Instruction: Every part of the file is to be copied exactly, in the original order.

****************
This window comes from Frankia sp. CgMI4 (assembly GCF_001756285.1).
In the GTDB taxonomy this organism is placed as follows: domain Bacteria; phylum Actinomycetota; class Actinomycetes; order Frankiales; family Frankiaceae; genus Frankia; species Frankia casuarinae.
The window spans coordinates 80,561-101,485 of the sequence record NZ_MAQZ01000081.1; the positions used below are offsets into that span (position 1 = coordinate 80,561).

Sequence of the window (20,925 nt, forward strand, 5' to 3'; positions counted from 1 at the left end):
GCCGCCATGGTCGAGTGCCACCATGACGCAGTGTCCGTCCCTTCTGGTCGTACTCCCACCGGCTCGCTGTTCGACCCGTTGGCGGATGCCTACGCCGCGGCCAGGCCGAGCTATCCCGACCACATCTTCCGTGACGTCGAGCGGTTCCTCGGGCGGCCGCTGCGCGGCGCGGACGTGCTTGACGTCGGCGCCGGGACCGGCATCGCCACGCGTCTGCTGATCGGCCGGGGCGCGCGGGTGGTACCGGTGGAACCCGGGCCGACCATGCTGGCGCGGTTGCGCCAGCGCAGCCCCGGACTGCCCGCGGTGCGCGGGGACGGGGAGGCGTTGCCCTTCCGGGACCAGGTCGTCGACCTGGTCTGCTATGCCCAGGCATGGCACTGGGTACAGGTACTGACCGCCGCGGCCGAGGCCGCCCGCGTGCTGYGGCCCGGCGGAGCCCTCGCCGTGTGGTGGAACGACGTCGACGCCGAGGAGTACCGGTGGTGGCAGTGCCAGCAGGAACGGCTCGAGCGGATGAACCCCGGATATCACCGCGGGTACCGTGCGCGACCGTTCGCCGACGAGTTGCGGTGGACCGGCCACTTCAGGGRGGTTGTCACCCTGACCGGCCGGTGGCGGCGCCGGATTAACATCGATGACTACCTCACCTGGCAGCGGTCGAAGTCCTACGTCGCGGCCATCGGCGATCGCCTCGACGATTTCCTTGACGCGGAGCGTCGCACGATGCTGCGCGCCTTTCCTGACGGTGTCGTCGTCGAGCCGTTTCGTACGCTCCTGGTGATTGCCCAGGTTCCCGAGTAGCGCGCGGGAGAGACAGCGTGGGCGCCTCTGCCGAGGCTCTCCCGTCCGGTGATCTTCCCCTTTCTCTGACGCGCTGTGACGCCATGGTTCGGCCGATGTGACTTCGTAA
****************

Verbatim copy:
This window comes from Frankia sp. CgMI4 (assembly GCF_001756285.1).
In the GTDB taxonomy this organism is placed as follows: domain Bacteria; phylum Actinomycetota; class Actinomycetes; order Frankiales; family Frankiaceae; genus Frankia; species Frankia casuarinae.
The window spans coordinates 80,561-101,485 of the sequence record NZ_MAQZ01000081.1; the positions used below are offsets into that span (position 1 = coordinate 80,561).

Sequence of the window (20,925 nt, forward strand, 5' to 3'; positions counted from 1 at the left end):
GCCGCCATGGTCGAGTGCCACCATGACGCAGTGTCCGTCCCTTCTGGTCGTACTCCCACCGGCTCGCTGTTCGACCCGTTGGCGGATGCCTACGCCGCGGCCAGGCCGAGCTATCCCGACCACATCTTCCGTGACGTCGAGCGGTTCCTCGGGCGGCCGCTGCGCGGCGCGGACGTGCTTGACGTCGGCGCCGGGACCGGCATCGCCACGCGTCTGCTGATCGGCCGGGGCGCGCGGGTGGTACCGGTGGAACCCGGGCCGACCATGCTGGCGCGGTTGCGCCAGCGCAGCCCCGGACTGCCCGCGGTGCGCGGGGACGGGGAGGCGTTGCCCTTCCGGGACCAGGTCGTCGACCTGGTCTGCTATGCCCAGGCATGGCACTGGGTACAGGTACTGACCGCCGCGGCCGAGGCCGCCCGCGTGCTGYGGCCCGGCGGAGCCCTCGCCGTGTGGTGGAACGACGTCGACGCCGAGGAGTACCGGTGGTGGCAGTGCCAGCAGGAACGGCTCGAGCGGATGAACCCCGGATATCACCGCGGGTACCGTGCGCGACCGTTCGCCGACGAGTTGCGGTGGACCGGCCACTTCAGGGRGGTTGTCACCCTGACCGGCCGGTGGCGGCGCCGGATTAACATCGATGACTACCTCACCTGGCAGCGGTCGAAGTCCTACGTCGCGGCCATCGGCGATCGCCTCGACGATTTCCTTGACGCGGAGCGTCGCACGATGCTGCGCGCCTTTCCTGACGGTGTCGTCGTCGAGCCGTTTCGTACGCTCCTGGTGATTGCCCAGGTTCCCGAGTAGCGCGCGGGAGAGACAGCGTGGGCGCCTCTGCCGAGGCTCTCCCGTCCGGTGATCTTCCCCTTTCTCTGACGCGCTGTGACGCCATGGTTCGGCCGATGTGACTTCGTAA